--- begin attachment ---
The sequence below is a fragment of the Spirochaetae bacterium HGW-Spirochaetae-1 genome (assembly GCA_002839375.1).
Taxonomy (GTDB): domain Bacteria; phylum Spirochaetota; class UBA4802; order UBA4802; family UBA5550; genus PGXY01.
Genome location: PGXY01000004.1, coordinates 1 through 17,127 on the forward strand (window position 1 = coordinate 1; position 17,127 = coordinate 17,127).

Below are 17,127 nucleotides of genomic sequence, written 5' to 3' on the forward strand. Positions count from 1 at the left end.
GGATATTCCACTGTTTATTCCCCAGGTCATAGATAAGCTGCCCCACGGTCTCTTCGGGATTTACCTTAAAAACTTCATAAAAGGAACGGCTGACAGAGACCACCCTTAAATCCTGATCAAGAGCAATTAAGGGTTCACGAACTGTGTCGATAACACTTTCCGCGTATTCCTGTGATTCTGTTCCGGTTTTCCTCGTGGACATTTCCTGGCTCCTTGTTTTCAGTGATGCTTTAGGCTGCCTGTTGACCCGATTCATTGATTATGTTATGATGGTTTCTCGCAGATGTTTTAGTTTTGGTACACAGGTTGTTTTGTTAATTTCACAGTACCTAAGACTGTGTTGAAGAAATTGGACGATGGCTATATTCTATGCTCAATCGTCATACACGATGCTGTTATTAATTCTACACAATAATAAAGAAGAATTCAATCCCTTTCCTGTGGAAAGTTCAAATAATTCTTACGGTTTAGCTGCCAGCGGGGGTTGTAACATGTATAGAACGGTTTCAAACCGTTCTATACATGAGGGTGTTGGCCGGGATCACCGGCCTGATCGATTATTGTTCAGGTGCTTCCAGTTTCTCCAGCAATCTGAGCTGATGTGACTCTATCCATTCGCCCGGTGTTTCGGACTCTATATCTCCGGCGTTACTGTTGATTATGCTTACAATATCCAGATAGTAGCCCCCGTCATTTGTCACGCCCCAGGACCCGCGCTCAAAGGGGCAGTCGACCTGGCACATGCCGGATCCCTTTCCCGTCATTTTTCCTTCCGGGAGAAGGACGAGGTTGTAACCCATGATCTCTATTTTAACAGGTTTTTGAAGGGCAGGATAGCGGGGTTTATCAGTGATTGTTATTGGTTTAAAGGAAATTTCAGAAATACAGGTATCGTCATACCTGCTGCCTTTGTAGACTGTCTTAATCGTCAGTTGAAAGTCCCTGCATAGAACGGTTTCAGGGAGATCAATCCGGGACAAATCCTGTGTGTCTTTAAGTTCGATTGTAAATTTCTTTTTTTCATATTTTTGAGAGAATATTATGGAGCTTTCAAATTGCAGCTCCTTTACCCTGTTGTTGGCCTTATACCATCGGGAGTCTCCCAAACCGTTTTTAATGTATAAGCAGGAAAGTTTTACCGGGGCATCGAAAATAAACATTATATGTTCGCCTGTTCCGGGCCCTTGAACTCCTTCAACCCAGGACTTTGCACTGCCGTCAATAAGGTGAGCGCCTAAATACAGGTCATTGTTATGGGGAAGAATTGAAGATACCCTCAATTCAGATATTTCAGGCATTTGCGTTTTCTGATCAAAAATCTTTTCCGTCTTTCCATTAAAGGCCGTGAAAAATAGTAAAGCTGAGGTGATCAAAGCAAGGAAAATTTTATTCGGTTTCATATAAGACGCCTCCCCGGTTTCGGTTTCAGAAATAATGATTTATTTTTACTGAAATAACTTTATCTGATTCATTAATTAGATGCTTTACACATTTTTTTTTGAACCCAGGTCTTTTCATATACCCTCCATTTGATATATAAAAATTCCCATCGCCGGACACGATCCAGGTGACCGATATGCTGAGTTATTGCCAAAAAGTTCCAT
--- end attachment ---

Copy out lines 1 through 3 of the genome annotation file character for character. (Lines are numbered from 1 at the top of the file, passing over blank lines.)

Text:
The sequence below is a fragment of the Spirochaetae bacterium HGW-Spirochaetae-1 genome (assembly GCA_002839375.1).
Taxonomy (GTDB): domain Bacteria; phylum Spirochaetota; class UBA4802; order UBA4802; family UBA5550; genus PGXY01.
Genome location: PGXY01000004.1, coordinates 1 through 17,127 on the forward strand (window position 1 = coordinate 1; position 17,127 = coordinate 17,127).